Lawrence D. Meinert, 1989. "Gold Skarn Deposits—Geology and Exploration Criteria", The Geology of Gold Deposits: The Perspective in 1988, Reid R. Keays, W. R. H. Ramsay, David I. Groves
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About 106 kg (>30 Moz) of gold have been recovered from skarn deposits. These occurrences can be subdivided into five major skarn types: gold, iron, copper, porphyry copper, and lead-zinc. Each skarn type has distinctive characteristics and can be differentiated on the basis of geochemistry, mineralogy, pedogenesis, and tectonic setting. The most attractive exploration targets are the skarn deposits which can be mined for their gold content alone.
Most gold skarns contain only small amounts of copper, lead, and zinc and are associated with relatively mafic diorite and granodiorite plutons. They are also distinct in that they typically contain major amounts of arsenic, bismuth, and tellurium, elements which are not normally abundant in other skarn types. Gold grades are high, usually in the 5 to 15 ppm range. Gold skarn host rocks usually contain a significant clastic or volcaniclastic component. Pyroxenes from gold skarns tend to be more aluminum and iron rich (up to pure hedenbergite), amphiboles tend to be more aluminum rich, and garnets tend to be more aluminous grandites than are typical of many skarn types. Potassium feldspar, biotite, prehnite, idocrase, scapolite, apatite, and sphene are locally abundant. Arsenopyrite, pyrrhotite, and marcasite are the most common sulfide minerals with surprisingly large amounts of bismuth minerals (native bismuth, maldonite, wittichinite, hedleyite) and telluride minerals.
Most copper skarns are large but have relatively low gold grades; the highest grades are associated with zones of high sulfide content and intense retrograde alteration, especially low-temperature, silicified zones. Epidote, amphibole, and chlorite are the main retrograde alteration products of garnet and pyroxene and also occur with massive sulfide replacement of skarn. The highest average Ag and Au grades occur in skarn that is both sulfide rich and has abundant retrograde alteration. Calcic Fe skarns are also very large but appear to contain gold only in spotty high sulfide and high copper zones. These zones can be very high grade and might be attractive for small-scale mining, but the potential for larger targets, such as gold disseminated in the main magnetite skarn bodies, is limited. Pb-Zn skarns are small to moderate in size and often contain significant silver, but very little gold.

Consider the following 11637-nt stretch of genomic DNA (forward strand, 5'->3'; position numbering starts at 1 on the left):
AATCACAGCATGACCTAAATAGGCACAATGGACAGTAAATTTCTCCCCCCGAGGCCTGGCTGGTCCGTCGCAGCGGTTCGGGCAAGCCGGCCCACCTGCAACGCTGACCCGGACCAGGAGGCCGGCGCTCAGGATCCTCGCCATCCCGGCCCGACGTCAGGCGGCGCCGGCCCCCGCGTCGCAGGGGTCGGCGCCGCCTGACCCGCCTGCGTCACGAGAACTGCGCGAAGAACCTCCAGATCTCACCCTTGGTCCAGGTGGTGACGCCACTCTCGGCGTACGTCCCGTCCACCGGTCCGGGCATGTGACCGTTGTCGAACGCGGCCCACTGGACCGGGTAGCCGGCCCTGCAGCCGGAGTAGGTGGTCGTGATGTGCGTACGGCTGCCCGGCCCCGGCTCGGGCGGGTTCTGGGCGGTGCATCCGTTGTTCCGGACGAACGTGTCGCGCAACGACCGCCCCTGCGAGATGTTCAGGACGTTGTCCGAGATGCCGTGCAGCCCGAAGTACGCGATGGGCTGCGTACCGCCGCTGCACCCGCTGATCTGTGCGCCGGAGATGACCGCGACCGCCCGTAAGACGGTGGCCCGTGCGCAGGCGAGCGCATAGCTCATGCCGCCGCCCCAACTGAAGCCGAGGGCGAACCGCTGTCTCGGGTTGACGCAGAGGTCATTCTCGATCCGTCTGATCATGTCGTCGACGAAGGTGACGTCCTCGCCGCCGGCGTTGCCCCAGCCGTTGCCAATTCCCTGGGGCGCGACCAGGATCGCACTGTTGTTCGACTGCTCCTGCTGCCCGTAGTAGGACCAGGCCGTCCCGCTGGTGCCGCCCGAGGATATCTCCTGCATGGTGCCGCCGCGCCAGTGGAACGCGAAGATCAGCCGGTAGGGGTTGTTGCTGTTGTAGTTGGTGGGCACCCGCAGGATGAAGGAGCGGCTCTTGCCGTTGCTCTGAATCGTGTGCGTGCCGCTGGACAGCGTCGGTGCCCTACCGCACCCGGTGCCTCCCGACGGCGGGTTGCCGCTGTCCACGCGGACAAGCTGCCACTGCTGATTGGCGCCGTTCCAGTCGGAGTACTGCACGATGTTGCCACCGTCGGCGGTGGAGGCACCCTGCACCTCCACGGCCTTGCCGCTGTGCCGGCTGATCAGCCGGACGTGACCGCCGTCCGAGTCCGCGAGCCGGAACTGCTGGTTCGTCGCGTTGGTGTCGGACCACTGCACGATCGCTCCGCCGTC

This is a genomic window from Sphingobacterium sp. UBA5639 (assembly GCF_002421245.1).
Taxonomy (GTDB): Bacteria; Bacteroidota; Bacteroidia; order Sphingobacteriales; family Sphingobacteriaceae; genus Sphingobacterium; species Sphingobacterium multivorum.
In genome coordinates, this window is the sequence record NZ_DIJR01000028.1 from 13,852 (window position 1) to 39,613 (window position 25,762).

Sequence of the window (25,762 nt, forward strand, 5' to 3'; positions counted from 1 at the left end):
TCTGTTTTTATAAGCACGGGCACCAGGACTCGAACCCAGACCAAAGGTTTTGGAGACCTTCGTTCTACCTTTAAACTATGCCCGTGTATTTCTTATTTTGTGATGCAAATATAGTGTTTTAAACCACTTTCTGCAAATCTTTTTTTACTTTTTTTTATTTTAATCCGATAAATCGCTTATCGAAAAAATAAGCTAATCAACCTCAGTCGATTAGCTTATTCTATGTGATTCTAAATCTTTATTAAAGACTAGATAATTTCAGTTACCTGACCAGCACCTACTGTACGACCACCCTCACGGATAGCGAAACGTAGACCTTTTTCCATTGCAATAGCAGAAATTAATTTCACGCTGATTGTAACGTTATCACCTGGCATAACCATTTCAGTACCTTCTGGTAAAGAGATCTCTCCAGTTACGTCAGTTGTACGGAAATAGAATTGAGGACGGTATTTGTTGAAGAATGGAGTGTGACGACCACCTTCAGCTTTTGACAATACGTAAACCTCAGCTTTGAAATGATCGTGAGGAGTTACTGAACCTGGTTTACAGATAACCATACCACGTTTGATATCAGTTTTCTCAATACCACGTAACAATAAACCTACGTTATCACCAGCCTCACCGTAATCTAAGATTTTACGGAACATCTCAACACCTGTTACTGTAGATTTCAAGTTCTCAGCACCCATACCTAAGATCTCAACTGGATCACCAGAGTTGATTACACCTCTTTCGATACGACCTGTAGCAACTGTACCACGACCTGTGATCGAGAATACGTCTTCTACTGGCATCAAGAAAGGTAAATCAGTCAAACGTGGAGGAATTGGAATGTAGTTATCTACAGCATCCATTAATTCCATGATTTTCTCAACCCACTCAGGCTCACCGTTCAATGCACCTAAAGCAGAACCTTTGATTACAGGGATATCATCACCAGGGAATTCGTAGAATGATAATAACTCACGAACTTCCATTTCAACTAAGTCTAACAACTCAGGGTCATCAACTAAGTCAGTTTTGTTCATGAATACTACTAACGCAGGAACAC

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The Geology of Gold Deposits: The Perspective in 1988
When the price of gold rose from about $200 (U.S.) an ounce in 1979 to nearly $700 an ounce by the end of the same year, the gold rush of the 1980s was under way. Gold production in the western world rose dramatically; from 1981 to 1986 production increased by 300 to 1,282 metric tons per year. Annual production may reach 1,500 to 1,600 metric tons by 1990 (Woodall, 1988). The major contributors to the increased stream of gold have been Australia, Canada, Brazil, and the United States together with other circum-Pacific countries. The increased price of gold and new methods of extraction have allowed many older deposits to be reopened, but the most important factor has been the high success level of exploration. This success has resulted in large part from the application of new genetic models and from the development of new exploration techniques.
There are hundreds of thousands of reported gold occurrences around the world. The majority are alluvial placers, but large numbers of bedrock occurrences have also been discovered. Most of these occurrences prove to be very small and are relatively unimportant in the overall world production level. Most mined gold has come from a small number of giant deposits, which were found by prospectors. It is becoming increasingly clear, however, that the discovery of giant deposits in the future will involve more than the sharp eyes and persistence of the old prospector. The use of sound geologic principles, and exploration programs based on those principles, is what the future holds. An example can be seen in the successful search for gold deposits in the South Pacific. There, exploration models have been based on principles developed in the study of modern geothermal systems. Giant deposits such as Lihir and Porgera have been the reward. Another example is the giant copper-gold-uranium deposit at Olympic Dam, South Australia, discovered beneath 300 m of cover using an exploration program based on models developed by Western Mining Corporation geologists for Zambian copper belt-type deposits.
Gold deposits are widely dispersed throughout many geologic settings and in virtually all kinds of rocks, but they do not seem to have formed at a uniform rate throughout geologic history. On the contrary, two very distinct metallogenic periods have been defined. The first is the Archean era, when most of the great deposits in greenstone belts were formed and the vast Witwatersrand basin deposits in